Teamwork makes the dream work

How to scale up with subcontractors without screwing up your business

Hire well. Have a system. Avoid the traps.

By Shea Lord |
February 25th, 2023
Teamwork makes the dream work

How to scale up with subcontractors without screwing up your business

Hire well. Have a system. Avoid the traps.

By Shea Lord |
February 25th, 2023

Read time: 4 minutes

Scale is the key to more profit and, if you do it right, more ease in your business.

But the first few times I tried to “scale up” and hire help from a subcontractor, it always went horribly wrong.

  • I ended up with more work and more stress.
  • I put my client relationships at risk.
  • I’ve been ghosted, lied to, and had people cancel last second
  • Sometimes I worked late nights correcting work.

Scaling up is easy to screw up. Especially if you don’t have systems in place to support the effort.

  • First note: “scaling” can refer to several areas of your business: people, hardware, locations, volume, funnel, marketing…

Here’s a quick guide (1,000 word limit!) on how to scale with subcontractors.

What is a subcontractor?

Subcontractors are other independent freelancers who you can team up with to get more/better work done. The client contracts you for a job. You contract someone else to help fulfill your contract.

  • They are not your employees on payroll.
  • From a US tax perspective, you need to collect their W-9.
  • Later you must issue them a 1099-NEC. It’s easy to do online.

“Does the client need to know I’m subcontracting someone?”
This really depends on your relationship with the client. Generally

  • Studios hire you for your portfolio. They will probably feel cheated if you hire someone else without informing them.
  • Direct clients don’t care who does the work or how. They may expect you to hire help.
  • Use your best judgment and protect your client relationship.

Hiring Well

Entire books and blogs are written on this topic. Here’s what I’ve learned.

  • Recommendations are the best. If someone you trust will vouch for their work, that person is less likely to leave you hanging.
  • Portfolios are often misleading— but you might not have time to dig in with a whole interview series. Look for testimonials and case studies.
  • Make room in the budget. If the payout wouldn’t get you excited, it won’t do it for them.
  • Only hire juniors for truly junior work. I don’t mind someone learning on-the-job, but they need to be experienced in learning on-the-job. If they’re stressed, you’ll be 10x as stressed.
  • Check their online attitude. We’ve all got critiques for the industry. That’s different from complaining and negativity. Look for people who actually enjoy the process.
  • Be VERY careful working with friends if you haven’t been on their team before.

Systems for scaling

Sometimes projects go haywire, but in a perfect world this is the system I aim for.

1. Smooth onboarding

  • The project scope and deliverables are clearly defined in writing
  • Payment terms are explicitly written
  • Any contracts or NDAs are signed
  • Assets are handed over
  • Get confirmation of understanding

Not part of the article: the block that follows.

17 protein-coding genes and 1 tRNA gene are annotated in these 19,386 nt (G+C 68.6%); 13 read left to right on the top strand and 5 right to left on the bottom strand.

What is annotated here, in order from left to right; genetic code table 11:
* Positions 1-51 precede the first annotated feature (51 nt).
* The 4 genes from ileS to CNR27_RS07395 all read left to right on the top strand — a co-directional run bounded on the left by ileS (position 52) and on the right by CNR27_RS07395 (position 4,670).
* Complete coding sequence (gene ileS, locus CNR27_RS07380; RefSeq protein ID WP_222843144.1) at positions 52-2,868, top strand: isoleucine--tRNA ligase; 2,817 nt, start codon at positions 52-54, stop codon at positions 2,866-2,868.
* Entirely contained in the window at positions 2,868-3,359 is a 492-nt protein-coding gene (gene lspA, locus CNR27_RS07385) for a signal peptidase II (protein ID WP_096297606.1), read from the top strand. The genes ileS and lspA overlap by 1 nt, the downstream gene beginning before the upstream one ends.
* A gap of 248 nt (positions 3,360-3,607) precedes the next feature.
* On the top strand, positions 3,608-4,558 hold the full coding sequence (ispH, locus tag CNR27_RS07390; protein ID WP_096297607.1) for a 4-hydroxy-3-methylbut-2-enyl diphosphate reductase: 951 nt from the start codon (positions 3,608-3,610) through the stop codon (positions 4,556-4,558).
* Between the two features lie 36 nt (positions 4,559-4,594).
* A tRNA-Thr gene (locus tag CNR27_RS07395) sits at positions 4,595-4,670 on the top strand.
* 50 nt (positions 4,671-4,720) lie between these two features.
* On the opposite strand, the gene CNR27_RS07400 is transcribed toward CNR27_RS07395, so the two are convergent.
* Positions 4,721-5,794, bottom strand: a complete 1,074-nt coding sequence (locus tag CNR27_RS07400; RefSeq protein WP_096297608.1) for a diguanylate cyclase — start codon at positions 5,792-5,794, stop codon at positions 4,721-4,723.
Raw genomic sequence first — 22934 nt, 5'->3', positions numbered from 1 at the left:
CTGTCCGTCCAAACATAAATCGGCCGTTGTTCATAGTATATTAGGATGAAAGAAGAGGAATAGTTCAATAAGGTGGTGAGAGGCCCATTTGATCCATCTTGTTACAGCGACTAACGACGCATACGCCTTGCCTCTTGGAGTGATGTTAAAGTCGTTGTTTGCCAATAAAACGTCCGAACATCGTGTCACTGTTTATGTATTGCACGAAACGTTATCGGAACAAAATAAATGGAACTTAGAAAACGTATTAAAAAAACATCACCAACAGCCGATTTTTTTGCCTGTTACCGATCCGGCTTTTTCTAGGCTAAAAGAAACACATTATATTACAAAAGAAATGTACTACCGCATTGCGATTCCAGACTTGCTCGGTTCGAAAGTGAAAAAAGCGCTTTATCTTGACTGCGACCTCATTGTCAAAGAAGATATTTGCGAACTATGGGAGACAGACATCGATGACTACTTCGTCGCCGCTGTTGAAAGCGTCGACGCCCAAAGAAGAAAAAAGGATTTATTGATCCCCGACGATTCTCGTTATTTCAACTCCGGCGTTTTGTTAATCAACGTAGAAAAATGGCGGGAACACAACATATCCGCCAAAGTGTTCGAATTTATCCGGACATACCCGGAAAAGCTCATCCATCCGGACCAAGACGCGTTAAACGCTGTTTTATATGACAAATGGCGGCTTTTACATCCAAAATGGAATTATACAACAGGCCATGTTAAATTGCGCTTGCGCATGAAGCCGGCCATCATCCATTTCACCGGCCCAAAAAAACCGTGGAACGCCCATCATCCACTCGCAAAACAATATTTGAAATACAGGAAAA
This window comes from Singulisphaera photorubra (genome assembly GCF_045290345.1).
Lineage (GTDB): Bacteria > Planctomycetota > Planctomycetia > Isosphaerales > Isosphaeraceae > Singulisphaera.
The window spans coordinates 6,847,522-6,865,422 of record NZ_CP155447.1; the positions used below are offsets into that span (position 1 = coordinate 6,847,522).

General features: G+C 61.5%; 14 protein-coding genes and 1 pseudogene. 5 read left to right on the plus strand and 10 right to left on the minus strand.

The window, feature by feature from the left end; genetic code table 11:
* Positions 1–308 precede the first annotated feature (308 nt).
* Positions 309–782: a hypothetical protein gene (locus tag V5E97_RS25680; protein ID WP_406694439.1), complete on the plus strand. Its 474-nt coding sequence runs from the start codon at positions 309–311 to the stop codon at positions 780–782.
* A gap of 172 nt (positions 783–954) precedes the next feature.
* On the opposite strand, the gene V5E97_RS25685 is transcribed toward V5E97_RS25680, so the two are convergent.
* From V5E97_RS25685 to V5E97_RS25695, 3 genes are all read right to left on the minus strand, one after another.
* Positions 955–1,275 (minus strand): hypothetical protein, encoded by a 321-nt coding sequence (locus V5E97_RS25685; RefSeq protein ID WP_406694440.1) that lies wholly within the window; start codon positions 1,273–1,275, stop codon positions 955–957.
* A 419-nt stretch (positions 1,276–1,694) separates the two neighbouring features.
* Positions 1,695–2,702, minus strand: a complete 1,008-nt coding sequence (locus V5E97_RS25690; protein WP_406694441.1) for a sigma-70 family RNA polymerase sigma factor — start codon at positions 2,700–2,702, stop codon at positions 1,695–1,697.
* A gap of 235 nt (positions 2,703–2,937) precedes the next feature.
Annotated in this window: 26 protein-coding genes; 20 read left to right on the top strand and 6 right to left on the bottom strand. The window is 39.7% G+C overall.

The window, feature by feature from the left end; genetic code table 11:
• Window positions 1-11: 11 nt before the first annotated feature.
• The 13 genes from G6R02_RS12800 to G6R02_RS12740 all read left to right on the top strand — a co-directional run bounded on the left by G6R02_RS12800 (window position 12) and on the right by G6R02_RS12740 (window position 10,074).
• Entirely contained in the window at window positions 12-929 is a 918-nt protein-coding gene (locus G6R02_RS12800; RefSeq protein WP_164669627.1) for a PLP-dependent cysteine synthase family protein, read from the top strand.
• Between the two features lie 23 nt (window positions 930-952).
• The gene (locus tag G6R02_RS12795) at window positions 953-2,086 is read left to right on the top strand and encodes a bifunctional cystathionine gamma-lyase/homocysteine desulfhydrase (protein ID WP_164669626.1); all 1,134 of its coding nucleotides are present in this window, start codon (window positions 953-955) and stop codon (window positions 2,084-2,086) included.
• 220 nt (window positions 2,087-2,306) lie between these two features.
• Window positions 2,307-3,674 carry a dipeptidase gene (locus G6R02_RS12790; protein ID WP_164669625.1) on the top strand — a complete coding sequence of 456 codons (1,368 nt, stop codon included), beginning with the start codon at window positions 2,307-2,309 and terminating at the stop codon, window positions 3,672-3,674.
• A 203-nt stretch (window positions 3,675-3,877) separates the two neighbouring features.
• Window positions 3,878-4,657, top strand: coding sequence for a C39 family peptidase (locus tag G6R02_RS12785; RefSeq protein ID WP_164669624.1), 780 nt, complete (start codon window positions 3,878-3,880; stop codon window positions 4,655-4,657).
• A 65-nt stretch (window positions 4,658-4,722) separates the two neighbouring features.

Define the relationship and provide a big-picture view of how their role fits into the project. It helps to know how much responsibility they’re actually carrying.

  • Are you delegating a repetitive task to free up your time?
  • Is it a hand-off to a specialist for a specific part of the project?
  • Are you tag-teaming the work?
  • Are you building a team that needs to work together?

❗️1.2 Training (if applicable, part of onboarding)

When delegating a repetitive or simple task create a training video.
Case study: 
I do a lot of paid ads. At this point I’ve created specific presets and animated assets for some of my clients.

  • I can provide a .zip folder of these presets and assets along with a 15min demo video on how/when to use them for the specific client.
  • Now it’s nothing to hand off batches of ads to a junior looking for experience, cash, and feedback.

2. Clear timeline with deliverables

  • Break down the phases. Start with the deadline and reverse-engineer milestones on the calendar.
  • Cushion the milestones wherever possible. Aim for 1-2 days earlier than needed to allow time for course correction.
  • Track milestones somewhere: Notion, Asana, your Outlook calendar…whatever.

3. Kickoff

Hold a kickoff meeting the day the work is set to begin.

  • Ask them to glance over the assets before this meeting
  • Confirm that they have what they need.
  • Address questions that arise

4. Check-ins

If it’s your first time working with someone, and you want to make sure your project isn’t stuffed into an all-nighter before the deadline, have check-ins.

  • Define your method of communication. Email? Slack? Is the phone off-limits or expected?
  • Define how often you need updates, or how often your client will want them.

As a freelancer, I usually appreciate these. But it can cross over into hovering and micromanaging if you’re not careful.

  • New relationships have to build this trust. First-timers have more check-ins.
  • If you don’t trust your subcontractor to do the work, why keep hiring them?

5. Debriefing

I need to be better about debriefings. They’re very valuable when I do them.

  • It’s a chance to examine what worked and what didn’t in the project.
  • You can provide feedback to your contractors.
  • They can provide feedback to you. Win-win.

Freelancers (we) kinda suck sometimes

Ok. Sh*t happens. We all have horror stories.

(like the time my email server decided my own outbound emails were spam, but only the ones I sent to my client, so it blocked them without notice and the client didn’t get the deliverable…which I’m sure sounded like a lie to them.)

Sometimes subcontractors suck. And sometimes people have bad days.

If you’ve never dropped the ball, you haven’t been working long enough.

If you keep dropping the ball, you won’t be working long.